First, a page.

EDF's 'final investment decision' on the Hinkley C nuclear power station next week will be pure theatre, writes David Toke. The truth is that no concrete is to be poured until 2019 at the earliest. Meanwhile post-Brexit UK is running out of money to pay for it, and EDF is under investigation by the Financial Markets Authority for concealing information on Hinkley from investors. more...
Offshore wind turbine under construction at Burbo Bank, North Sea. Photo: The Danish Wind Industry Association / Vindmølleindustrien via Flickr (CC BY-NC).

Offshore wind powers ahead as prices drop 30% below nuclear

Kieran Cooke

19th July 2016

The cost of offshore wind power in the North Sea is 30% lower than that of new nuclear, writes Kieran Cooke - helped along by low oil and steel prices, reduced maintenance and mass production. By 2030 the sector is expected to supply 7% of Europe's electricity. more...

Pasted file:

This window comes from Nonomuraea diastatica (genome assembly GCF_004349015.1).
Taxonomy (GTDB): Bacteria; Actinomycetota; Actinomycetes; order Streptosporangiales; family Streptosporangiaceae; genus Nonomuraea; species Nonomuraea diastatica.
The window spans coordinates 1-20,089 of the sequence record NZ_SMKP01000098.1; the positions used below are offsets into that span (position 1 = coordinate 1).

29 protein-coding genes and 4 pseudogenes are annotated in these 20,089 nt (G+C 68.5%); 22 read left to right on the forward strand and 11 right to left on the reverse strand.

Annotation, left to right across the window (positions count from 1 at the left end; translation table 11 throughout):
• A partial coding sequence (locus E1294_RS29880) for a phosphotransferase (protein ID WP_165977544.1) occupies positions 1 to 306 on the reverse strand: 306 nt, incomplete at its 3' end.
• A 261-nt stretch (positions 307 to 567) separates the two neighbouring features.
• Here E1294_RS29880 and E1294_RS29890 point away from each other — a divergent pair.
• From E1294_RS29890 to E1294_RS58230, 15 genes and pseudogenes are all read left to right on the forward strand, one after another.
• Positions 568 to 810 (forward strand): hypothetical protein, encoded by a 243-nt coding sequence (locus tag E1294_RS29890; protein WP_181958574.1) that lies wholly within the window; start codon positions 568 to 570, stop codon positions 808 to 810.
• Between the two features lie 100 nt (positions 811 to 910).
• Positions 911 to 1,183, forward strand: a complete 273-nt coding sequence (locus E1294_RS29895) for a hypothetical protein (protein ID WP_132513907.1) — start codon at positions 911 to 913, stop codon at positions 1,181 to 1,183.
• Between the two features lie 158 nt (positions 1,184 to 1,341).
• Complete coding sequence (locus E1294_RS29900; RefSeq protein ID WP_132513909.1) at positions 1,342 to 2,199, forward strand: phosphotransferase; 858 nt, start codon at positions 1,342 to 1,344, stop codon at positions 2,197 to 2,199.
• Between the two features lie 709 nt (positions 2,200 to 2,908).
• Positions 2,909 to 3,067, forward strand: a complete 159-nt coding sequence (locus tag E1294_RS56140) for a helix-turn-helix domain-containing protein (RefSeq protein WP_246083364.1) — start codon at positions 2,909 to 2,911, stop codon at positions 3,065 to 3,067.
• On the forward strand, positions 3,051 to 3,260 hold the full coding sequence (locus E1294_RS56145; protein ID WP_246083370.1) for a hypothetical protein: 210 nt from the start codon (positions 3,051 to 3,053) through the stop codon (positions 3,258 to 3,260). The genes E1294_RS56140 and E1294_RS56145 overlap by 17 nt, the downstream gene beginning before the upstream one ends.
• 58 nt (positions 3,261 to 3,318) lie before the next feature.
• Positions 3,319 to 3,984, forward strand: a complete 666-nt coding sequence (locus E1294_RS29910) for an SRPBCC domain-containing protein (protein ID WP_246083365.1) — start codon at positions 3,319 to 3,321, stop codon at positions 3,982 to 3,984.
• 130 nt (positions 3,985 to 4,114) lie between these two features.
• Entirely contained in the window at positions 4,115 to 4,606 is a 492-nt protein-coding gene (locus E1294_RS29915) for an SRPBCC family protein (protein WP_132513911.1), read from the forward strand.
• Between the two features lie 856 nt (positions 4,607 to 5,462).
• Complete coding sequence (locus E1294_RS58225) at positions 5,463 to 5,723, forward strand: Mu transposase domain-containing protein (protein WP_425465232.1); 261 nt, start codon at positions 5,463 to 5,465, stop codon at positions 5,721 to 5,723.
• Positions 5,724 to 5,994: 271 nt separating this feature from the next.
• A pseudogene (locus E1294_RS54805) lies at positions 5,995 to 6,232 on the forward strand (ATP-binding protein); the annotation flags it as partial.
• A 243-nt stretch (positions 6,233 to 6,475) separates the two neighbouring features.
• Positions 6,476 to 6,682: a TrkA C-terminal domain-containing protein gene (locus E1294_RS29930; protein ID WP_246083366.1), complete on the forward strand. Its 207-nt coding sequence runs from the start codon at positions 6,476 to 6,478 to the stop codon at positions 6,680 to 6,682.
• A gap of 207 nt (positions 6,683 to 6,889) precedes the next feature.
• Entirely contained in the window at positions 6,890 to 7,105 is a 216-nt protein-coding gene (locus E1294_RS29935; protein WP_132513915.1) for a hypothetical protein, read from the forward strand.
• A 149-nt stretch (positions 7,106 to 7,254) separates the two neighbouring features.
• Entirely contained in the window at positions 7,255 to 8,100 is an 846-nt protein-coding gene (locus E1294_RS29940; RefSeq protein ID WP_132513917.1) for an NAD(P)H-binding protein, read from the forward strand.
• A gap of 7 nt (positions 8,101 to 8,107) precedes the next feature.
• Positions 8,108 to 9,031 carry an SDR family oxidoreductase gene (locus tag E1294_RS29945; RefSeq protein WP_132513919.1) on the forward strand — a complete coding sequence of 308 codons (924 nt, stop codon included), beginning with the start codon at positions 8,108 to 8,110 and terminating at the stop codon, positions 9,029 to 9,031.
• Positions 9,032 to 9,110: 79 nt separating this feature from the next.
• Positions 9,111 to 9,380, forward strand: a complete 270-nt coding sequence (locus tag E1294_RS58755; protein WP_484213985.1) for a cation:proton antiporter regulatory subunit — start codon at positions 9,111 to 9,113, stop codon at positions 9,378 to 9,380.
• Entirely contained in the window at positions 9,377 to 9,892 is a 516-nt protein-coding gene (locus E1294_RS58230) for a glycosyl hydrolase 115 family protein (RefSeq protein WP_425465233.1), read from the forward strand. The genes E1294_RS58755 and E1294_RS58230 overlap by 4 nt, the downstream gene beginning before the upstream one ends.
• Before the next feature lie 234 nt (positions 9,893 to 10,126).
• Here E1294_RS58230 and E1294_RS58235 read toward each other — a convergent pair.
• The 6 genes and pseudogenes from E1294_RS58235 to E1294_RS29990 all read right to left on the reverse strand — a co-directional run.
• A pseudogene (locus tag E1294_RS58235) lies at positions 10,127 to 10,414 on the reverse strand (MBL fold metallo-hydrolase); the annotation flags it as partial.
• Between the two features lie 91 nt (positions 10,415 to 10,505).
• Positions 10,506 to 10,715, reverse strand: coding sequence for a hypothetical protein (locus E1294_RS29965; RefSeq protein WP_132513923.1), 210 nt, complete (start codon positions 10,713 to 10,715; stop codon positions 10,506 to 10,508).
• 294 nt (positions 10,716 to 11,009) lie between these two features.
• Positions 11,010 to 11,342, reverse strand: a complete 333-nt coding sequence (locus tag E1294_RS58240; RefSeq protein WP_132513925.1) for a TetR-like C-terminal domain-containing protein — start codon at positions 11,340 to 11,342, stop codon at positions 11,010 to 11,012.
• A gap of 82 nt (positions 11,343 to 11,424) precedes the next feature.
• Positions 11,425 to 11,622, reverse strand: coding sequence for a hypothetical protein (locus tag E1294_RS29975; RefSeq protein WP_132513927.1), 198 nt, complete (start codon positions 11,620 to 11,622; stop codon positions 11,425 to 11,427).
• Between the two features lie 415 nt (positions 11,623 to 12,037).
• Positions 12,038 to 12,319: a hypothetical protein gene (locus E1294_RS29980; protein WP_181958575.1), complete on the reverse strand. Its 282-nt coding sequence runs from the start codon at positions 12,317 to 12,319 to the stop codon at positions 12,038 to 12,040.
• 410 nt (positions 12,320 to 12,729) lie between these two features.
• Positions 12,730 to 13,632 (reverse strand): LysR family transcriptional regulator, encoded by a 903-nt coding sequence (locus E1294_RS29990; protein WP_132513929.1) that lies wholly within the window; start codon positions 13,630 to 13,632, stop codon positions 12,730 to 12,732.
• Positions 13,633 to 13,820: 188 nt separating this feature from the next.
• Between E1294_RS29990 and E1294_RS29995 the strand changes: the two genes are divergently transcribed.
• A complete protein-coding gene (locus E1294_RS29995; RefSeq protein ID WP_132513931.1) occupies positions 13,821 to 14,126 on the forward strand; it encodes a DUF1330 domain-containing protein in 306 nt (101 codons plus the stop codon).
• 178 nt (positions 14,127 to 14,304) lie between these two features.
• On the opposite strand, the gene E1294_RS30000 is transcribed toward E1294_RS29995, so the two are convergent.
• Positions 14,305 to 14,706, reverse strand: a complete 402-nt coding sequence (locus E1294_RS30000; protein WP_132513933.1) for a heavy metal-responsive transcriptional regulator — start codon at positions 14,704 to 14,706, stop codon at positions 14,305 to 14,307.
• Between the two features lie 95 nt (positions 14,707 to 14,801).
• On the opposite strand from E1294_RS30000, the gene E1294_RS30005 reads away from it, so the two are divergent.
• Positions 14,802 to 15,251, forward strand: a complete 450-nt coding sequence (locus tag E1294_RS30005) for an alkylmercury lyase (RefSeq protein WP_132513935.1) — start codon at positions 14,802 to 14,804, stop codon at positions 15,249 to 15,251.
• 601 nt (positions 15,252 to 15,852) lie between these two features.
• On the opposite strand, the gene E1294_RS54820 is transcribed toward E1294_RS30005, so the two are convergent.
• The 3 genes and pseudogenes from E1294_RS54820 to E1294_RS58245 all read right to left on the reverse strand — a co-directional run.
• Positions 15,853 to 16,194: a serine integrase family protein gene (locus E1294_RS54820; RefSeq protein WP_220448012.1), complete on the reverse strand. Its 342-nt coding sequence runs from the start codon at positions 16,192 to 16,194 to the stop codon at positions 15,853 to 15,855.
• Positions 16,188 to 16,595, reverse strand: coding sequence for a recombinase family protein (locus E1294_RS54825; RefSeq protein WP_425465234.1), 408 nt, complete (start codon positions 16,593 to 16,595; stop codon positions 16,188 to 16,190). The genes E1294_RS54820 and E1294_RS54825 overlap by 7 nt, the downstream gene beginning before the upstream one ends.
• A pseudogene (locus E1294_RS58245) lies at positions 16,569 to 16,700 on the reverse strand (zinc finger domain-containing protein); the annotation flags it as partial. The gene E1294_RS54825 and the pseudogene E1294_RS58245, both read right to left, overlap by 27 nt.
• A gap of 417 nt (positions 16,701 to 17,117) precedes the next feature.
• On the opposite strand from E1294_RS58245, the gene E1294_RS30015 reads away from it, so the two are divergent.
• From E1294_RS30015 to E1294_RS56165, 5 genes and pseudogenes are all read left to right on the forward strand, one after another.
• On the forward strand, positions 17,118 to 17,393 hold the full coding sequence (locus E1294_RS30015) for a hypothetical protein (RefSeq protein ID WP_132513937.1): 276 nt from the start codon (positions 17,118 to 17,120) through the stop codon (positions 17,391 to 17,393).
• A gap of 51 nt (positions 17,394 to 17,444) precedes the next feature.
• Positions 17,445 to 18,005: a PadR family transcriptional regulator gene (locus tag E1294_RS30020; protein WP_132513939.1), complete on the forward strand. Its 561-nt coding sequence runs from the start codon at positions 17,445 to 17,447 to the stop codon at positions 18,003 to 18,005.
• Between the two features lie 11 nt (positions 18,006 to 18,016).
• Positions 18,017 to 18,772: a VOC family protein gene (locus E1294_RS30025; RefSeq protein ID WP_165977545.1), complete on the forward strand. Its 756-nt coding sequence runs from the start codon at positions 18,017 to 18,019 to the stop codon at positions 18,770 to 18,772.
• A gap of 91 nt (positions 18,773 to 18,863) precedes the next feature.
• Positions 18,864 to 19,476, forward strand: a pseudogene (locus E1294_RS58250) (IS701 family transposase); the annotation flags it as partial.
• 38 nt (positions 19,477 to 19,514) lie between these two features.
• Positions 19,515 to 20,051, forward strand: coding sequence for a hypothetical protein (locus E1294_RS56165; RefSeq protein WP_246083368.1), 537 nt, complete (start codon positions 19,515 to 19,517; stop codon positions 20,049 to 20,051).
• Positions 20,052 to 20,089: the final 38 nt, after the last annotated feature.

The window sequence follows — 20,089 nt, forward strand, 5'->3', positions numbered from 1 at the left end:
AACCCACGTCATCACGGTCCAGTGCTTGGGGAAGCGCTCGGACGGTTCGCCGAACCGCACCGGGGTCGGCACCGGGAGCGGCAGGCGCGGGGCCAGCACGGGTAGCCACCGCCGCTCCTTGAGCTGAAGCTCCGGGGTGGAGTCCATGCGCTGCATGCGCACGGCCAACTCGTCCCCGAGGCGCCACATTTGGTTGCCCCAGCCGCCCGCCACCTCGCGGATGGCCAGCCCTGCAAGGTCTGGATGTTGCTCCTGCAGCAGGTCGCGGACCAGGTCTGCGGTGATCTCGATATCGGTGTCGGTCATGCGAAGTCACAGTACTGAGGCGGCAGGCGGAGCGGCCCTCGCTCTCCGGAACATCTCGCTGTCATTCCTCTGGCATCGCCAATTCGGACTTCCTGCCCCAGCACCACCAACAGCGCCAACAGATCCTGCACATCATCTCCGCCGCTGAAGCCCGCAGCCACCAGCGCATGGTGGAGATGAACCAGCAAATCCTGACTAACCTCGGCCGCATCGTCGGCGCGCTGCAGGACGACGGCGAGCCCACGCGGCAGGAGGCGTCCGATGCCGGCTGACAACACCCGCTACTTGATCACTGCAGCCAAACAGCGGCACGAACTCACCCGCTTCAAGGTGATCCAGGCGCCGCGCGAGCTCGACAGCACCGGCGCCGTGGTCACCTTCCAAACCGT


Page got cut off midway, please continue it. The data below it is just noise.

Was it all a beautiful dream? View of the Hinkley Point C site as visualised by EDF.

Brexit curse hits nuclear power, new London runway

Paul Brown

29th June 2016

Following the vote to leave the EU, the UK's energy and climate change policy faces major challenges, writes Paul Brown, with new nuclear power and a third London runway at Heathrow runway looking like the first casualties. more...
Photo: hit thatswitch via Flickr (CC BY-NC-SA).

Higher fuel bills, less renewables, an end to nuclear power: Brexit's energy shakeout

Chris Goodall

28th June 2016

The economic impacts of the Brexit vote will very soon make themselves felt to British consumers, writes Chris Goodall - kicking off with higher fuel bills and pump prices. The good news is that nuclear power is now looking increasingly unaffordable. But renewables and green energy research are also likely to suffer, especially if under a right-wing Brexit government. more...
Muckaty Traditional Owner Kylie Sambo is an objector to what she considers radioactive blackmail: education in return for accepting nuclear waste. 'As Australians we should be already entitled to that.'

Radioactive waste and the nuclear war on Australia's Aboriginal people

Jim Green